Montgomery Needs a Yarn Store

By on 27 March, 2018 in Kate and Stephen with 6 Comments

Recently I took up a new hobby. I decided to start knitting.

I love to make things – that’s part of why I like to cook so much, and I decided that it might be nice to have something to do with my hands while I was watching Netflix or just relaxing at the end of a long day. But I didn’t know how to knit, so I did the modern thing and asked my Facebook friends about it. The universal consensus was that the Internet could teach me. So I started to consume knitting videos on YouTube. It turns out that there are many, many thousands of these, demonstrating everything from basic concepts all the way up to super advanced stuff. As you might imagine, they range from the well produced to the endearingly homemade, but one thing these videos all have in common is that they are sort of soothing. It’s hard to overstate the sedative effect of watching someone very slowly work stitches while murmuring into the camera, particularly if they have a British accent.

I was a bit ambitious at first – I decided that I would make a sweater! I ordered a kit online that came with wool, a pattern, and some needles. When it arrived, I quickly realized that I was out of my league. I decided to make a scarf instead, and ordered a kit from a different store. This was more my speed. I watched a few videos very carefully and gave it a go. It turned out better than I thought it might, and although it’s not winning any prizes for beauty, it will keep my neck warm next winter.

Montgomery doesn’t have a yarn store, but Birmingham has two, so when I was up there last month I went to Knit Happenz over in Vestavia Hills to check out the scene. There were a number of people there, sitting around a table and knitting. All around the shop were tall shelves full of very colorful yarn. For the first time, I understood what my friend had told me about being “into” yarn. I wanted to knit all of these things, especially the fine and soft ones. The ladies there were super nice, as I confessed that I didn’t know anything about knitting. They spent a lot of time with me picking out new needles (they come in sizes, who knew?) and a pattern pamphlet for knitting types of scarves. Although they took some things for granted (it turns out it’s surprisingly hard to read a knitting pattern), they were very accommodating. They even took out washcloths done in different patterns and gave me printed out patterns for the ones I liked. I left with some yarn for a scarf and some plain cotton yarn for practice on washcloths. I’d absolutely go back, and I wish there was a place here in town where I could go when I need to troubleshoot my knitting.

Cats love knitting!

For now, I rely on the magic of the Internet to teach me the difference between the look of a knit stitch and the look of a purl stitch. And I’m making my second sweater, but slowly this time – there’s no need to rush through like I did the first time. Part of what makes knitting enjoyable is throwing yourself into the process, making repetitive motions, getting deep into the trance mode that the work induces. It’s meditative, and I’m just sorry I didn’t take it up earlier in life. Even though I recently had to unravel the work of a whole week just because of a dropped stitch, I still enjoy it.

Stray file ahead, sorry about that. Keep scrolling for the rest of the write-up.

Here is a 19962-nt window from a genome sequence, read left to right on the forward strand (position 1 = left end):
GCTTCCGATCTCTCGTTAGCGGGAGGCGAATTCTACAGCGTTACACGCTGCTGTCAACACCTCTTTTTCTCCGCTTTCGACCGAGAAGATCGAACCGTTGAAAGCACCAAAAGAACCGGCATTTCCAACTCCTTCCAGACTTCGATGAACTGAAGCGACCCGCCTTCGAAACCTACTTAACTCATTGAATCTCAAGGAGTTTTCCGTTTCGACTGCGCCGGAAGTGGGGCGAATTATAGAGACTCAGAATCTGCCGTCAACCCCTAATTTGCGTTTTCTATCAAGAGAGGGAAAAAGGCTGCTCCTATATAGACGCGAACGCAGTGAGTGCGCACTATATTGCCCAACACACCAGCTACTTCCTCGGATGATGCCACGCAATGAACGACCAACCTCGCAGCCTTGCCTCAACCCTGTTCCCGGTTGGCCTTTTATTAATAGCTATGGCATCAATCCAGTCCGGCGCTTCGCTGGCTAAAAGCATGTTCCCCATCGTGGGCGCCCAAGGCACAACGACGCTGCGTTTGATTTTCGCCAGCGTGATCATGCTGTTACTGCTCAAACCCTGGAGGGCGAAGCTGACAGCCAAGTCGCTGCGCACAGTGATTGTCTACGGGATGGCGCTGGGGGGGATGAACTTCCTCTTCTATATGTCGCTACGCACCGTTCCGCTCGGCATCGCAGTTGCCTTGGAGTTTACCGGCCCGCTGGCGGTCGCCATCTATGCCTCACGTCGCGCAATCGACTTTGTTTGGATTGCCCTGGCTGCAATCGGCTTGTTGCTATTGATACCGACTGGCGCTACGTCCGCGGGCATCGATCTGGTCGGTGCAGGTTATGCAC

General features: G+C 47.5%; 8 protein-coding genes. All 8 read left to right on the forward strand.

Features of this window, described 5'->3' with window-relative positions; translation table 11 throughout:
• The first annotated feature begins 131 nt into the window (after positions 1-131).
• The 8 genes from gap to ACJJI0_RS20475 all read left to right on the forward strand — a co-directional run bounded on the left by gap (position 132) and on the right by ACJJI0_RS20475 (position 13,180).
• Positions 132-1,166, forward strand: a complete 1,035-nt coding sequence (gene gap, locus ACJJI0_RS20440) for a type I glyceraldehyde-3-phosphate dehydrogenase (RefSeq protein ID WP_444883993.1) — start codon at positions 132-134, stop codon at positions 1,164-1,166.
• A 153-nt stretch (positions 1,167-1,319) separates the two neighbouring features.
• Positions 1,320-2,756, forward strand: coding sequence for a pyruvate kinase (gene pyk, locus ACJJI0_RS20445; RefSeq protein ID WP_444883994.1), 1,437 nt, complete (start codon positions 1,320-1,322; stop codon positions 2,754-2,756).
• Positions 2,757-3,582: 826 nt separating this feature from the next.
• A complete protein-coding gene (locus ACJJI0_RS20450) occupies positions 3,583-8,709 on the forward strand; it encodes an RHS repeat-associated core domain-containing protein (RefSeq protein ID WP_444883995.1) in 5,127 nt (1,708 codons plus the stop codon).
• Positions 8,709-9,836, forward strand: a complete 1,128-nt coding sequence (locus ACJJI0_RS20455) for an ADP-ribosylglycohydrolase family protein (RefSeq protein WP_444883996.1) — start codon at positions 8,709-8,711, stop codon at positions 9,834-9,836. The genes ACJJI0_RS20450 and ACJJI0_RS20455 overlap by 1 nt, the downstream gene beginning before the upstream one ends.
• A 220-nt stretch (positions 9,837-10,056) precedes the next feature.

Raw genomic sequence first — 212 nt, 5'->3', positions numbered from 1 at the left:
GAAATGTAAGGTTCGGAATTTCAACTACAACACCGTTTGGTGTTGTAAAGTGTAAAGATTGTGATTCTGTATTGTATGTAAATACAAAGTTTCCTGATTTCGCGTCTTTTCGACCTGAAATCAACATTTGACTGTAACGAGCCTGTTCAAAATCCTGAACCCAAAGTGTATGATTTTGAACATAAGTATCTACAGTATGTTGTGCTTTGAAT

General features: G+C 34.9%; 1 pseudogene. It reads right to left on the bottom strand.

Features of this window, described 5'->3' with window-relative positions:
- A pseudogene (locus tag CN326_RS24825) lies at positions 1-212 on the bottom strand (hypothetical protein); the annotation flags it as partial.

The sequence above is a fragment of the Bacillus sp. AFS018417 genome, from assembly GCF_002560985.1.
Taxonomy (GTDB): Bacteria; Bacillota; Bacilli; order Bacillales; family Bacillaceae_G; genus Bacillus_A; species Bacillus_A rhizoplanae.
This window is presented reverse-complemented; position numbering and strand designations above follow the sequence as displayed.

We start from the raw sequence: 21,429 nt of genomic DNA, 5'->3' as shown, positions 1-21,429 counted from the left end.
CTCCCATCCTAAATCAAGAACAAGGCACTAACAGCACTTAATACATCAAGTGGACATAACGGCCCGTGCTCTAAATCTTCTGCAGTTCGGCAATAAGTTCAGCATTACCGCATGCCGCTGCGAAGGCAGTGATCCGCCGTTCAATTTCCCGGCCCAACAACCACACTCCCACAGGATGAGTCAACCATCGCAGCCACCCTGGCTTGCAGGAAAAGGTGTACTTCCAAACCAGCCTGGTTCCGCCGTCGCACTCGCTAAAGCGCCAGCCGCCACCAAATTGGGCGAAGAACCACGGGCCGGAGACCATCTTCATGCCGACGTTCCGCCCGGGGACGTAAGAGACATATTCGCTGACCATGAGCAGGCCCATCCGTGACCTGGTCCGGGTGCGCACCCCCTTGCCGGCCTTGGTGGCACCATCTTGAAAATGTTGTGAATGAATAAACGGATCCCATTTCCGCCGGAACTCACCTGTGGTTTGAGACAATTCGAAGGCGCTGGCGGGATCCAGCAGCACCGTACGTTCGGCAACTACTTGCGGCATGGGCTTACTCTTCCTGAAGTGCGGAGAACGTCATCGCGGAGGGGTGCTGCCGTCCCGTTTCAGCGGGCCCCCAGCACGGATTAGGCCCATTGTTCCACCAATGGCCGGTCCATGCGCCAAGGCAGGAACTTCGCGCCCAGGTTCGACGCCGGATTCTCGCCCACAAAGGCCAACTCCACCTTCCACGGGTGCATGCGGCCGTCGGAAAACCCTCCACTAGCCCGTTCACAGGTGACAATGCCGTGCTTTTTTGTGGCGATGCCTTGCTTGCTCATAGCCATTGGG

I know I’m not the only knitter in Montgomery. Isn’t there a critical mass to support a yarn shop? I know there’s a place that supports needlepoint out East – can’t we also have a place to go for patterns and yarn? The Internet is no substitute for the kind of learning you can get in person. I know this because even after watching a dozen videos my purl stitch was still backwards. It took forever to troubleshoot that – something that a seasoned eye would have caught in a second. Without a shop, though, there is still some community around the “fiber arts.” The South Alabama Fiber Arts Guild (SAFE) tells me that they meet at the Panera on Carter Hill on Tuesdays from 5-9, so maybe next time I need some help or just want some company for knitting, I can go and see them.

Kate and Stephen are Midtown residents with one cat, a dog, ten fish, a garden, an old house and a sense of adventure. They write about life in Midtown here and about life in Montgomery at their blog Lost in Montgomery.

Be Sociable, Share!

Tags: , , ,


If you enjoyed this article, subscribe now to receive more just like it.

There Are 6 Brilliant Comments

Trackback URL | Comments RSS Feed

  1. cherl says:

    I feel your pain.( about yarn shopes) I recently moved to Dothan Al from up north,and I don’t mean northern Al. I’m talking up north, Rhode Island. Finding yarn here is impossible and yes I am a yarn snob. I had three just in my small town. All I can say I’m grateful that i have a very large stach,cause without a 3 hour tour to Birmingham I would be out of luck. So keep trying to get a shop in Montgomery and I will probably be the first one there… keep knitting it’s not a hobby it’s a post apocalyptic skill…lol

  2. admin says:

    Update to say that JoAnn Fabrics out east has some yarn, but I wasn’t super impressed with the selection.

  3. Kerita says:

    Hi! I found this post on a whim internet search!! I agree we need a yarn store in Montgomery!!! I frequent Joann and Michaels (and rarely Hobby Lobby), but seeing so many beautiful yarns on Instagram makes me want a small local shop where I can actually squish yarn I keep my hopes up though and always search online for knitters in Montgomery.

  4. Tamera says:

    I frequently buy my yarn at Joann’s out at Eastchase. I’ve never actually been to a yarn store before and would absolutely love that experience. I searched online the other day and found out about Frontier Spinning Mills in Wetumpka, but I’m unsure if they have a store or not.

Post a Comment

Your email address will not be published. Required fields are marked *